When Mental Hospitals Resemble Jails


A friend recently forwarded me this article from The Atlantic, arguing how the Cook County Jail in Chicago could be considered the “largest mental-health facility” in America due to the high percentage of inmates who have received or are eligible to receive mental illness diagnoses, as well as the massive size of the jail itself. The article examines the appropriateness or lack thereof of such an arrangement, mentioning an added layer of mental health screening, jail diversion options, and the admirable amount of “advanced mental health training” that the prison staff receives.

What immediately came to mind for me was not how jails can sometimes resemble mental health treatment centers, but how mental health treatment centers can come to resemble jails. I will share a true anecdote from a psychiatric hospital in a certain city in a certain Southern state in the United States. Without revealing too much, I will say that this particular state received a D grade for mental health treatment from NAMI in 2009.

The sad tale: An older woman of Asian descent, having immigrated with her family to America decades ago, receives regular government disability checks. Her physically and emotionally abusive father and sister demand that she turn this income over to them. If she refuses, they retaliate by having her committed to a hospital for being “crazy.” She is placed on a geriatric unit with older, far less functional individuals with dementia – many of them sleep through the day on heavy medication cocktails or are even placed in restraint chairs. Because English is not this patient’s first language, she has difficulty communicating her needs and story to the nurses and psych techs, and they often dismiss her as an annoyance. A rotation of fly-by-night psychiatrists have pressured this woman into receiving electric-shock therapy, a procedure that she hardly understands and instantly regrets. She complains of shooting pain throughout her entire body that makes it hard for her to sleep in the days afterward. Her involuntarily commitment order has long expired, and so has a follow-up legal request to hold her against her will. The doctors, nurses, psych techs, and social workers are ignorant of the actual legal steps to extend a legal hold, and no effort has been made to provide legal representation, or to inform the patient of her rights. She waits in an illegal, unethical state of limbo for over a month as she continues to receive pressure to conform to invasive and harmful procedures from medical staff that know almost nothing about her. Nobody cares. Nobody takes action. The facility never faces a single consequence. When insurance stops paying, the patient is discharged back to the home of family members who steal her money and beat her.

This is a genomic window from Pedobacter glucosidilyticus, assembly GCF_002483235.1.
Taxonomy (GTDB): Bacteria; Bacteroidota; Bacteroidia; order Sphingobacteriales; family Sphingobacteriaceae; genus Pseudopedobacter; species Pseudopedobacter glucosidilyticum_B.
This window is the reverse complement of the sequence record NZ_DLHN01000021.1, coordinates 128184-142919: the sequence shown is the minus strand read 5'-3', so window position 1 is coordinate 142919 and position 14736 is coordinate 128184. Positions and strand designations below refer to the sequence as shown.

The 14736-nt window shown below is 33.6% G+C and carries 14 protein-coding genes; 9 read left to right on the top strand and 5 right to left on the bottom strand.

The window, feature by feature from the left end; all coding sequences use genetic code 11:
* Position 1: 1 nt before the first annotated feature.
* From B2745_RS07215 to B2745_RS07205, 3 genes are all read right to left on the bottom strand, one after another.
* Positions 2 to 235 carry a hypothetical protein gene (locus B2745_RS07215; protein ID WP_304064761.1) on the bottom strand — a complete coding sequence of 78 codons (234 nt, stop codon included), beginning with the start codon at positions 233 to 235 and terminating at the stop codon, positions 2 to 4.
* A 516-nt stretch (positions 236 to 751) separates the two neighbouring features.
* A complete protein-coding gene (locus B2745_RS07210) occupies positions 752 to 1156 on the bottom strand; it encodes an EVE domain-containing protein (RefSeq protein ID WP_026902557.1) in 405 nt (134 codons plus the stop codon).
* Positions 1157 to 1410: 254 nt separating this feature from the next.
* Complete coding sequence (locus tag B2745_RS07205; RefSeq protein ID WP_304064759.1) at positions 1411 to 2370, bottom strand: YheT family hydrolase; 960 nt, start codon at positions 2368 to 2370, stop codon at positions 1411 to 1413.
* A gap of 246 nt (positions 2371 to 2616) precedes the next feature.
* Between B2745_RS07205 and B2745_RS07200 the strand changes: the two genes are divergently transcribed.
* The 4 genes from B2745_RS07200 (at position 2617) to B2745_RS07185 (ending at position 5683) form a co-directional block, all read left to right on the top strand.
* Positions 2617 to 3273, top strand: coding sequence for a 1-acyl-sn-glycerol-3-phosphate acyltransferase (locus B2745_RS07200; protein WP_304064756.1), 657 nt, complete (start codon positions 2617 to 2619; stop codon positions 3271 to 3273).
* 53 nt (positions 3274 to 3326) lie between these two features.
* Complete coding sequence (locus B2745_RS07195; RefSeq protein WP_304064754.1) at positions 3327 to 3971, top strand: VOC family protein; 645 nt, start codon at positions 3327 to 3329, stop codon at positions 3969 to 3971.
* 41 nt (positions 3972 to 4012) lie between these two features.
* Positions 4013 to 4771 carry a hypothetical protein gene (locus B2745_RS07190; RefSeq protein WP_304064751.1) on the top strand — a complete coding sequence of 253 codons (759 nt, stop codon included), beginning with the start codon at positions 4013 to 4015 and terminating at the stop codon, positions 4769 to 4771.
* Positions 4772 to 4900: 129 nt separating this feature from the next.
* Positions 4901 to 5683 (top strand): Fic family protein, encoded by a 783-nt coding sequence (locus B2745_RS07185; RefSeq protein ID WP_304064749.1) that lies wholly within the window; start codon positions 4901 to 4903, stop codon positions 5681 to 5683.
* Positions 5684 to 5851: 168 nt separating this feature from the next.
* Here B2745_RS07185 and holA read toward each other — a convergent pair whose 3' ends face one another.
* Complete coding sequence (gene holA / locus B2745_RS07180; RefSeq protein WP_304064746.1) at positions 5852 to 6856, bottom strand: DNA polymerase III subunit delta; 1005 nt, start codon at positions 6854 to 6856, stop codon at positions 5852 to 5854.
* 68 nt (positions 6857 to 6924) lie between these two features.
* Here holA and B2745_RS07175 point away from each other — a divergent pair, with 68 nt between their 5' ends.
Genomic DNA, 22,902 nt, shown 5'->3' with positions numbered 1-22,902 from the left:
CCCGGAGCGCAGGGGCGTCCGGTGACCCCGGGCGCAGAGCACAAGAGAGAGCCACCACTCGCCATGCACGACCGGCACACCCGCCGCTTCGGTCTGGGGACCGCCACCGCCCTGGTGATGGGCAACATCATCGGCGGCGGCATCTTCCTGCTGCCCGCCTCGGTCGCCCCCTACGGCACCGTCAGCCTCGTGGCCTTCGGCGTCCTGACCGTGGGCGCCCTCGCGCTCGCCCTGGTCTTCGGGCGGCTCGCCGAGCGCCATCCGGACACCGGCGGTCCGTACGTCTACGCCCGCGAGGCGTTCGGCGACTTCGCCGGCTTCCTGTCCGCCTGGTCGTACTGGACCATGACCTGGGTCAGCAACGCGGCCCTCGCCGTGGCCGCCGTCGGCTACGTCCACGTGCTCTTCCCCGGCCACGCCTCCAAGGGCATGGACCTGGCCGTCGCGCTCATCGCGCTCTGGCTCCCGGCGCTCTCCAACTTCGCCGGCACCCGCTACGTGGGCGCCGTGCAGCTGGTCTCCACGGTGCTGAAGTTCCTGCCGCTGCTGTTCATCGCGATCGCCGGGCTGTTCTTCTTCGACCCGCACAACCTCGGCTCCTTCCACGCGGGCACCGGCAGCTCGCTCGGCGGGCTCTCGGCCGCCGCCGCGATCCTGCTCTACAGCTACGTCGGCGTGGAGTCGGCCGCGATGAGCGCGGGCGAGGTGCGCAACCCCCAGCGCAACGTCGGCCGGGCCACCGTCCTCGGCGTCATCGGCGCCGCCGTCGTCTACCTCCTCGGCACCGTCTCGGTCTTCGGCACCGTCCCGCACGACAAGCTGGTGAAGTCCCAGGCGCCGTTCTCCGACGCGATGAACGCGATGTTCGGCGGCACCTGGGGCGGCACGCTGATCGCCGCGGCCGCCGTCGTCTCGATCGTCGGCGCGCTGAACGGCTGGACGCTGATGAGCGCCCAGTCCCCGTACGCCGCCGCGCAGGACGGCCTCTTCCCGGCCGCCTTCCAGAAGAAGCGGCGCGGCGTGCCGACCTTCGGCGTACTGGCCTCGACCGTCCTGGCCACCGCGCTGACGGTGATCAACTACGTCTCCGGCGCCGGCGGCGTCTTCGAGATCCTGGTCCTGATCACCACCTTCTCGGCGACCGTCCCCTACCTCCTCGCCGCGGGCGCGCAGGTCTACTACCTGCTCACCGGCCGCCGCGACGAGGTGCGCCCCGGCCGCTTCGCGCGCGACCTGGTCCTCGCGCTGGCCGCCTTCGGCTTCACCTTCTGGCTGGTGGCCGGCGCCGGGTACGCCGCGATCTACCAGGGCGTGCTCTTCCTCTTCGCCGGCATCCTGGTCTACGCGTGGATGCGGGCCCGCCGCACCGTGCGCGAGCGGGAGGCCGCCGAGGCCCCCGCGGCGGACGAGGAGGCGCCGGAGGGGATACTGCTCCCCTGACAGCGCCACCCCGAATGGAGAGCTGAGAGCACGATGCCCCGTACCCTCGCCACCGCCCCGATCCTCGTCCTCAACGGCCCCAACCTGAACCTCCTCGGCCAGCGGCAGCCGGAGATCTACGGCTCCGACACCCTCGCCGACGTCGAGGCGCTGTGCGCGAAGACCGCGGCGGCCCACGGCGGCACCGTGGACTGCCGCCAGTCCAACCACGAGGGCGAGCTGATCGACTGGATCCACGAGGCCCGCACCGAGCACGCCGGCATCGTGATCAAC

America’s Overmedicated Kids


My first exposure to the impact of psychiatric drugs was in 4th grade. A classmate named Joshua, from a Jehovah’s Witness family, sat alone in the large grass field at school. Formerly more or less behaviorally on par with the rest of us elementary-aged boys and girls, Joshua was now sullen and isolated, spending all of his nutrition and lunch periods searching for four leaf clovers. He told me he was taking something called Ritalin. I have many memories through the years of other classmates from that time – how their personalities developed, what they ended up doing with their lives, etc. For Joshua, my memories end with him sitting in that field. He had become like the residents of the Doldrums in ‘The Phantom Tollbooth,’ a book I had read that same school-year, stuck in a ‘colorless place where thinking and laughing are not allowed.’

In an article on Governing.com, Chris Kardish reports that “more kids in the U.S., especially low-income and foster-care children” are on psychotropic medication than in any other country. That claim comes as no surprise to me, with our quick-fix mindset, our politically correct inability to blame anyone or anything for personal problems, our naturalism-materialism worldview that cannot conceive of anything other than a bio-genetic-evolutionary basis for mental distress, and our crumbling social infrastructure of intact families and the middle class.